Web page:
In Requiem for a Nun, William Faulkner wrote, “The past is never dead. It's not even past.” Certainly, in Latvia and in the Courland Pocket, that continues to ring true. Blood in the Forest offers a human view from one corner of the Baltic of the end of the seminal conflict of the 20th Century. It is not an academic history of conflict like Prit Buttar’s Between the Giants: The Battle for the Baltics in World War II nor is it a comprehensive as works like David Glantz and Jonathan House’s When Titans Clashed: How the Red Army Stopped Hitler. Hunt has written a book that challenges the modern strategist to process how we end our wars and how we deal with their excesses. Furthermore, Hunt challenges how we, as a whole society, commemorate these wars and their participants through the morally complicated saga of the Latvian Legion. The book’s moral weight is palpable as we attempt to answer some of those questions in the modern era.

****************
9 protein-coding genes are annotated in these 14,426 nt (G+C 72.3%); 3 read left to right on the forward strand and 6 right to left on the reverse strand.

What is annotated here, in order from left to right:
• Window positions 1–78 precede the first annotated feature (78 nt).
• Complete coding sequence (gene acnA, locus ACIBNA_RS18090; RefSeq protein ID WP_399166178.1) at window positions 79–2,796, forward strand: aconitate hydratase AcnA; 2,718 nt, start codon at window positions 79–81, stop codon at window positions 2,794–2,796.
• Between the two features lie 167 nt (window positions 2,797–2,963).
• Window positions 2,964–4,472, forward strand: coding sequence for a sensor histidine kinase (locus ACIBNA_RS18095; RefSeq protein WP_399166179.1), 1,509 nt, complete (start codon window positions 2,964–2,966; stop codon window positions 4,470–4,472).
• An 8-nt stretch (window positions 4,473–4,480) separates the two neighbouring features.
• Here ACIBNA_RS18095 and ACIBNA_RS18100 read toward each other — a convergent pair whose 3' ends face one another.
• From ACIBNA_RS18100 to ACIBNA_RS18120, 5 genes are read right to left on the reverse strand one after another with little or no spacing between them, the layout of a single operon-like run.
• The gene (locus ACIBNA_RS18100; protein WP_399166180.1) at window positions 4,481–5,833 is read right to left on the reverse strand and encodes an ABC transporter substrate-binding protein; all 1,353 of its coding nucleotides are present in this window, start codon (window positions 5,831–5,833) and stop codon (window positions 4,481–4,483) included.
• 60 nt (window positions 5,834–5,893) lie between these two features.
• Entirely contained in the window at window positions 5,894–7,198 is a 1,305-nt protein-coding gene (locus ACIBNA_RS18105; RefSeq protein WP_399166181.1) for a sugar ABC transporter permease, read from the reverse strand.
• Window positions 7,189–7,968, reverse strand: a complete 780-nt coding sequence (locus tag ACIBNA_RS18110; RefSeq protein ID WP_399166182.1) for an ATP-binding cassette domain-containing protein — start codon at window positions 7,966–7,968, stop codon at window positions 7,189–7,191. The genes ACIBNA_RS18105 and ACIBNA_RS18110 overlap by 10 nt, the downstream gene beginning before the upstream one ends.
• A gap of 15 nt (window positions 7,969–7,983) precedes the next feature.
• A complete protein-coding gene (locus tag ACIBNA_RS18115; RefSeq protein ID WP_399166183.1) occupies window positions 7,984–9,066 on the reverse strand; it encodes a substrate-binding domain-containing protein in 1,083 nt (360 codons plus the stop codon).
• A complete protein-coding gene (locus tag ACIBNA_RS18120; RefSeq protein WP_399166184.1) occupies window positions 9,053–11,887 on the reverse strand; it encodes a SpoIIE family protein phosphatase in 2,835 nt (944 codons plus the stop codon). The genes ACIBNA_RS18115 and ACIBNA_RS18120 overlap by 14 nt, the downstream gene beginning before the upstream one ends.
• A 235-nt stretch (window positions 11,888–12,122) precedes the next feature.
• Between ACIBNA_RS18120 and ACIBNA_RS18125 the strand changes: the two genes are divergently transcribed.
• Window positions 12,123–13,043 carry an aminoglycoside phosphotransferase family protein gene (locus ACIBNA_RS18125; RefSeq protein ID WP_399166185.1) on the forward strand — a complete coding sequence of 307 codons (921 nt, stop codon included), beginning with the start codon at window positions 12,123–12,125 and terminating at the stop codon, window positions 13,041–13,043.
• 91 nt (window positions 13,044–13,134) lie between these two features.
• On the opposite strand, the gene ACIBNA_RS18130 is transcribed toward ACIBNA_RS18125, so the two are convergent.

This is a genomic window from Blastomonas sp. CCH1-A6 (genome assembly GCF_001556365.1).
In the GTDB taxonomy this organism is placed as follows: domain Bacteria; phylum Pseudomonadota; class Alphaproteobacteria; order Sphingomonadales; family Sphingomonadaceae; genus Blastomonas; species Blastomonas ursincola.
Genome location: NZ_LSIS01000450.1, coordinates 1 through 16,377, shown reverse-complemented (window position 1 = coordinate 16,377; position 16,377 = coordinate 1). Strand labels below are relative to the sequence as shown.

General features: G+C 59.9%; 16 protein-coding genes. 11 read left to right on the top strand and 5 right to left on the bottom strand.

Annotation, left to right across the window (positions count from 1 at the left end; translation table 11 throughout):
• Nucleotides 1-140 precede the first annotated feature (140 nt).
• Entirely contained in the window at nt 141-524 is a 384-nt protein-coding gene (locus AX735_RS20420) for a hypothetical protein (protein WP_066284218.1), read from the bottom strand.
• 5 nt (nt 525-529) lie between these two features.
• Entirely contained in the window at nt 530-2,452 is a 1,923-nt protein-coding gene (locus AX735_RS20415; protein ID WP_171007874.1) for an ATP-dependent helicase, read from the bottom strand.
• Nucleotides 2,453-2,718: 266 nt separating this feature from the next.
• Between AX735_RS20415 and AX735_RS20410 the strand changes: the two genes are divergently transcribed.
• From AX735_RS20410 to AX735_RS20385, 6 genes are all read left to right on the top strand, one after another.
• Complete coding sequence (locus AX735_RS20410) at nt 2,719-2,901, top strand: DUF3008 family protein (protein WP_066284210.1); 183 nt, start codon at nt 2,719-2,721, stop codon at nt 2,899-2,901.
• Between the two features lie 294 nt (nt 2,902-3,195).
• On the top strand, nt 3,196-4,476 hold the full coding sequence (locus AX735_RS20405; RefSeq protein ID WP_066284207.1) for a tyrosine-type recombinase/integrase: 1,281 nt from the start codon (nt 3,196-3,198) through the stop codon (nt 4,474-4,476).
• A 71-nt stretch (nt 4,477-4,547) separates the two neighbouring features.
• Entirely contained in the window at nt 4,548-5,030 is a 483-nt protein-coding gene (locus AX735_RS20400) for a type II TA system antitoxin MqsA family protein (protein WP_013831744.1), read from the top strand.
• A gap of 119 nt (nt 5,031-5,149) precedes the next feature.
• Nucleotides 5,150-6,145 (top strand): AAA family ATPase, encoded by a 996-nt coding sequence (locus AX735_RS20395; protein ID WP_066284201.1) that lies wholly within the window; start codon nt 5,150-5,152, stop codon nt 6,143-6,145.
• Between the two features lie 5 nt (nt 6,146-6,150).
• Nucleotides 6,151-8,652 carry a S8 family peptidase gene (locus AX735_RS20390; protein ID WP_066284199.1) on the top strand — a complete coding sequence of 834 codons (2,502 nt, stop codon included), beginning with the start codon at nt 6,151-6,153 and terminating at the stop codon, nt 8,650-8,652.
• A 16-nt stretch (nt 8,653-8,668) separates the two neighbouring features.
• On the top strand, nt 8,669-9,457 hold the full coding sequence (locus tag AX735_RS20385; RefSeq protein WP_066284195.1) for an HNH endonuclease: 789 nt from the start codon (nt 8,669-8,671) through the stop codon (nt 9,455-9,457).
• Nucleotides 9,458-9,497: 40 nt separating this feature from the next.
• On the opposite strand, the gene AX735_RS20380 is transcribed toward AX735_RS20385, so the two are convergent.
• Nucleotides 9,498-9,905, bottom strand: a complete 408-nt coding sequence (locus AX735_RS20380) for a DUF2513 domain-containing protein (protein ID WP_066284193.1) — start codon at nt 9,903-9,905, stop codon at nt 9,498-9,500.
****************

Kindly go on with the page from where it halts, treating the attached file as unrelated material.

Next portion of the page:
Timothy Heck is a reserve Marine Corps officer. The views expressed are the author's and do not reflect the official position of the U.S. Marine Corps, the Department of Defense, or the U.S. Government.
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Header Image: A helmet found in the Courland Pocket (Hobby Detecting)
 I use Courland during this piece as most Western historiography refers to it as such.
 Hunt, Vincent. Blood in the Forest: The End of the Second World War in the Courland Pocket. Solihull, UK: Helion & Company, 2017. x.
 Hunt 225.
 For more on Latvian history, see Andrejs Plakans The Latvians: A Short History. Stanford, CA: Hoover Institute Press, 1995.